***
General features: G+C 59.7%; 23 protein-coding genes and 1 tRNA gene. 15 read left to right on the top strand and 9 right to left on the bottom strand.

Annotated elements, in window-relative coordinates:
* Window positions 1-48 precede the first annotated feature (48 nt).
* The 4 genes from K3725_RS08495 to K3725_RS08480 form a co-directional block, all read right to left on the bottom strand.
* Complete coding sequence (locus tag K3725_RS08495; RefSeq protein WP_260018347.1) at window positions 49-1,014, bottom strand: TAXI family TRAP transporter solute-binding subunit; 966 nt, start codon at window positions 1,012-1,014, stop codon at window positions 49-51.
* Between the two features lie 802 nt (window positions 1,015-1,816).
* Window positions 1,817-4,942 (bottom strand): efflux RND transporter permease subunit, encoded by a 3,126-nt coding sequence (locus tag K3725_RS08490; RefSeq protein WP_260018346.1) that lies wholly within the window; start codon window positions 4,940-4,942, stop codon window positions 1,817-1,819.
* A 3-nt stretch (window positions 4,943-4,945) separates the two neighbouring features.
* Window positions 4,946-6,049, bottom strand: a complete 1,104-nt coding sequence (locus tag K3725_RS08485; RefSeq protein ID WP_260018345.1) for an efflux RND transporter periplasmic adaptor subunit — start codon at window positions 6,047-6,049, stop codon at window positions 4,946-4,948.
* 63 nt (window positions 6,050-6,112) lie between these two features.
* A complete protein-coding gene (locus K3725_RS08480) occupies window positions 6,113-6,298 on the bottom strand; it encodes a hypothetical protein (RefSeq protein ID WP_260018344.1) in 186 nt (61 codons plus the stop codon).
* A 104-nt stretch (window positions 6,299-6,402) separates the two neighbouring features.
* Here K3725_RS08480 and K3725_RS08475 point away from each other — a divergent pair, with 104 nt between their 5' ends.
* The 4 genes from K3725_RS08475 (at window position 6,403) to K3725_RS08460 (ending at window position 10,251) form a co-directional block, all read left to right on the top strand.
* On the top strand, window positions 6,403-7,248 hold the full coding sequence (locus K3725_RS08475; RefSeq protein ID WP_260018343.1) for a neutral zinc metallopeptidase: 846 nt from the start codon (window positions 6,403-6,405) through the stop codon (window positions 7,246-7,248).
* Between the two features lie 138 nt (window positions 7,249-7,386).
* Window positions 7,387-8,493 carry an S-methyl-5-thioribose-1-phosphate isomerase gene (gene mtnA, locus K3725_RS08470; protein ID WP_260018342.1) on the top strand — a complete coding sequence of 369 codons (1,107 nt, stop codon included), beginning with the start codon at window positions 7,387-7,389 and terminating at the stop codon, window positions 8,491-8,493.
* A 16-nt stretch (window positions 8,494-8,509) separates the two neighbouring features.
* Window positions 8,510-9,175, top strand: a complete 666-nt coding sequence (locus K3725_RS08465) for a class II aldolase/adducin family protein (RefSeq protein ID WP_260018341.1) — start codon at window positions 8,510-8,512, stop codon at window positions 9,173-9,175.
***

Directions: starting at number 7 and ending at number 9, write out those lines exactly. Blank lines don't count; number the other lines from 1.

* Window positions 1,817-4,942 (bottom strand): efflux RND transporter permease subunit, encoded by a 3,126-nt coding sequence (locus tag K3725_RS08490; RefSeq protein WP_260018346.1) that lies wholly within the window; start codon window positions 4,940-4,942, stop codon window positions 1,817-1,819.
* A 3-nt stretch (window positions 4,943-4,945) separates the two neighbouring features.
* Window positions 4,946-6,049, bottom strand: a complete 1,104-nt coding sequence (locus tag K3725_RS08485; RefSeq protein ID WP_260018345.1) for an efflux RND transporter periplasmic adaptor subunit — start codon at window positions 6,047-6,049, stop codon at window positions 4,946-4,948.